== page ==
Shorty Senpai Falls in Love Chapter 1 Review

I don’t think Shorty Senpai Falls in Love is bad by any means, but it suffers from being a late entry in an ultra-specific microgenre.

Shorty Senpai Falls in Love is Irodori Aqua’s latest release from Yamato Nadeshiko, indie manga author and apparent fan of romantic pairings with major size differences. Their previous series, My Wife is an Oni, features an office worker and his supernaturally tall wife. Shorty Senpai is sort of the reverse. It still features office workers, but both parties are humans this time, and leading lady Natsuki is the one who is much shorter than her counterpart Hiromichi.

Cover art for Shorty Senpai Falls in Love 1, featuring main character Natsuki in the foreground and love interest Hiromichi behind her.

Before we begin…

Series with setups like this tend to court controversy, and not without reason. Similar manga and anime like My Senpai is Annoying and My Tiny Senpai, which both feature a romance between a tiny woman and a much taller man, have had to battle accusations of being thinly veiled fuel for sordid fetishes. And when an author does romance with a size difference two series in a row, it’s basically impossible to deny that this is their thing.

Personally, though I think that, at least in the case of these three series, it’s not really worth getting up in arms about. The main pairing in all of them, Shorty Senpai included, involve working adults. Height gaps like the one in Shorty Senpai can and do happen in the real world. But I absolutely understand why it sets off alarm bells for some people. It’s the thing most likely to turn people away from a comic that is otherwise harmless.

Picture of the main characters Natsuki and Hiromichi discussing work matters. Their ages, 28 and 23 years old, are listed in a caption.
Don’t worry, everybody’s of age here.

Size Matters

That said, I think the biggest issues with this series still tie back to this central conceit in other ways. The fact that there are already two popular series with nearly identical basic plots makes Shorty Senpai feel a little unoriginal. And the single-chapter release format gives Yamato Nadeshiko very little time to set their manga apart from the height gap romance pack. Not much happens in the 27-page span. The characters and their dynamic are introduced. The author sets up a situation for the next chapter where some development seems likely. But it doesn’t happen in chapter 1, which makes it tough to evaluate on its own.

If the art was spectacular it might be easier, but it doesn’t really set itself apart on that front either. It’s generally cute, with decent variety to the character designs. There are also some nicely detailed backgrounds, which I find many shorter doujin manga tend to neglect. But there are some funky anatomy issues too, especially with Hiromichi. His head and arms often look too big for the rest of his body. Yamato Nadeshiko draws the more petite characters very well, but seems to struggle to make Hiromichi look big without making him look out of place.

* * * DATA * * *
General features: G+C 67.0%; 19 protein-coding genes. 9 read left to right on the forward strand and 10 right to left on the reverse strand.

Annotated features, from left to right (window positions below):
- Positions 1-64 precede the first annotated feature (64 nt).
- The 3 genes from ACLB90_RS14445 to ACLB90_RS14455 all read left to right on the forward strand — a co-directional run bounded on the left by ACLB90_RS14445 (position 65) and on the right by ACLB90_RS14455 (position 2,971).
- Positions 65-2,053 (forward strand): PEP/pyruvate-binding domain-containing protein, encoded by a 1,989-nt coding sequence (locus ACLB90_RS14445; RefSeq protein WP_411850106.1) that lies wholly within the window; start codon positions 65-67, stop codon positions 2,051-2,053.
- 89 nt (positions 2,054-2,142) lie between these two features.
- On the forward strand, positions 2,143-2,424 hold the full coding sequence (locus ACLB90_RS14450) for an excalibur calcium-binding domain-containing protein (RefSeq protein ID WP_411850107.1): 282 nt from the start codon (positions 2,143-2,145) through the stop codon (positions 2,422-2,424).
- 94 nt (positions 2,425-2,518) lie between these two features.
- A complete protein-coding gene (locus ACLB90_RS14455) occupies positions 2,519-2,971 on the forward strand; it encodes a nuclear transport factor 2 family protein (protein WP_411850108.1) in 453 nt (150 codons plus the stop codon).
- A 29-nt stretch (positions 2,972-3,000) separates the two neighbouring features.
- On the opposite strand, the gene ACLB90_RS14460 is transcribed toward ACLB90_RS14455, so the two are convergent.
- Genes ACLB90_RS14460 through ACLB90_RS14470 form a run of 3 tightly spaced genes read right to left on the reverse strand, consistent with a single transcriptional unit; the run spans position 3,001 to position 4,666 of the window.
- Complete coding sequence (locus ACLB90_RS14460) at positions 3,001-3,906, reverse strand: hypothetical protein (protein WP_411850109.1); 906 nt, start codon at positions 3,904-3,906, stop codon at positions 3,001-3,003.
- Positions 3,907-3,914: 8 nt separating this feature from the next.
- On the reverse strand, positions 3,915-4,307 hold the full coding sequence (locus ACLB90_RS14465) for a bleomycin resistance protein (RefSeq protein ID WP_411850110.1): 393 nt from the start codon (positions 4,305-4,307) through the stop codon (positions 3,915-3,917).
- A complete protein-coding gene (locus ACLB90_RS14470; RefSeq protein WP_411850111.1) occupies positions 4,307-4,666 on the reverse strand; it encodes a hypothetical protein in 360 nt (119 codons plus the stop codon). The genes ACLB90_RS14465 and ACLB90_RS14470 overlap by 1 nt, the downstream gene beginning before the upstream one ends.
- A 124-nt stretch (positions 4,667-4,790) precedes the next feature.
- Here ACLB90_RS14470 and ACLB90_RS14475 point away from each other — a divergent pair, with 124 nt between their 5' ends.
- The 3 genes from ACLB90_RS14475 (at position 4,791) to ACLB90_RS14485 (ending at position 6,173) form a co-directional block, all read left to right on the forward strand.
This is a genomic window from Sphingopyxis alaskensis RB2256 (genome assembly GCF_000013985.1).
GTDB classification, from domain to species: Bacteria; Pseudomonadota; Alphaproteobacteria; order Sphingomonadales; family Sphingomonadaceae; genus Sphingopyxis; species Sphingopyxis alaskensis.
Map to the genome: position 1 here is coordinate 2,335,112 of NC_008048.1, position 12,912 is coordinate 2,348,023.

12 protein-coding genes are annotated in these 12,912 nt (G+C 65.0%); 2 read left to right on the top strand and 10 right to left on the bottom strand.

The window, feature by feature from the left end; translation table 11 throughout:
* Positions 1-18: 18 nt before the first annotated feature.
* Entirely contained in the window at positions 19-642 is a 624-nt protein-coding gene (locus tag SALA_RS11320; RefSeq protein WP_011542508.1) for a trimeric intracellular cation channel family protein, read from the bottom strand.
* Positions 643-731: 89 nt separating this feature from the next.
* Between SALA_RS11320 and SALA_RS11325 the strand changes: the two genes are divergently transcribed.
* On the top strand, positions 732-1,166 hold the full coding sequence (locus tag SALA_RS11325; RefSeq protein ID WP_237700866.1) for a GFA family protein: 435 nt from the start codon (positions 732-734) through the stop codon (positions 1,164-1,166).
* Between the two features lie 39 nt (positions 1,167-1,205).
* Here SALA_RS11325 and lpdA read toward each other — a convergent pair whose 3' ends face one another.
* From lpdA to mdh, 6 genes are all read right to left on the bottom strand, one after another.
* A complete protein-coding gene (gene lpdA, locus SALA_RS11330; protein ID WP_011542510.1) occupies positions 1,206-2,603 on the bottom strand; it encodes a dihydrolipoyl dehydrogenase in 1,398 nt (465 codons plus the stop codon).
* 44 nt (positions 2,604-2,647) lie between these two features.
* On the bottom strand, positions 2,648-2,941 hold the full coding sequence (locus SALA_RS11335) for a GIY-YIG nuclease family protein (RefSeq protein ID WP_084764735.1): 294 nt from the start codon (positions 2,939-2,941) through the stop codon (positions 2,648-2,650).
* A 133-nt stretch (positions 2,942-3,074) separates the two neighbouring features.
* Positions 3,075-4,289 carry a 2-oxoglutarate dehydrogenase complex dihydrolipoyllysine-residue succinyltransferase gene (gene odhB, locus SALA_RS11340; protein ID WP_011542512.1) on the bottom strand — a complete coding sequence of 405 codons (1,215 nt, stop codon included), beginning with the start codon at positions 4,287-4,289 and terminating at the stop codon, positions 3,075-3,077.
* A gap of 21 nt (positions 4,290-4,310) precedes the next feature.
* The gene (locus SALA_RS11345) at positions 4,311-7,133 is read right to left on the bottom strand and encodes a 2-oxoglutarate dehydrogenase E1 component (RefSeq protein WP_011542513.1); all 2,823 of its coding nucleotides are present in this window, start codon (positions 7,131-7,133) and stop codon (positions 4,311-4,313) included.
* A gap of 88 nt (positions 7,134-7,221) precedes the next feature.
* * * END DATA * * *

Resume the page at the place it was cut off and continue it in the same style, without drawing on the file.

Natsuki asks Hiromichi, who appears to be carrying a homemade bento box, if he's getting lunch from a convenience store.
Our boy ends up looking like a giant baby sometimes.

The Verdict

Ultimately I don’t think Shorty Senpai Falls in Love is bad by any means. But it suffers from being a late entry in an ultra-specific microgenre, and doesn’t really excel at anything. Other entries do the visual aspects, character writing, or comedy better. If you’re as into height gap pairings as Yamato Nadeshiko appears to be, then you may get more mileage out of this than I did. I’d be down to read another chapter or two to see if it can win me over, but this first chapter is total fluff. On its own, there’s just not that much here to recommend.

You can purchase Shorty Senpai Falls in Love from Irodori Aqua.

If you like Shorty Senpai Falls in Love you might also like…


Original Story and Art: Yamato Nadeshiko
Translation: Lily M
Lettering: Firadi Pramana
Compilation and Formatting: Zhuchka
Project Manager: Katarina Kunstelj
Quality Assurance: On Takahashi, Zhuchka, Hara Gyatei

A special thank you to Irodori Comics for allowing us the opportunity to review this title. Receiving a review copy has in no way altered the opinions expressed in this article.

The Good

  • A romance story about adults, which is still relatively rare.
  • Good design variety among the handful of characters that are introduced.
  • More detailed backgrounds than you typically see in short-form manga.

The Bad

  • Some anatomy issues with the male lead's design.
  • Short release format leaves little space for any kind of plot to happen.
  • Isn't particularly memorable among the host of other manga with the same weirdly specific hook.

Big thank you to our supporters

From their continous support, we are able to pay our team for their time and hard work on the site.

We have a Thank-You page dedicated to those who help us continue the work that we’ve been doing.

See our thank you page

Join our Patreon

With your support, you help keep the lights on & give back to our team!

Check out our Patreon!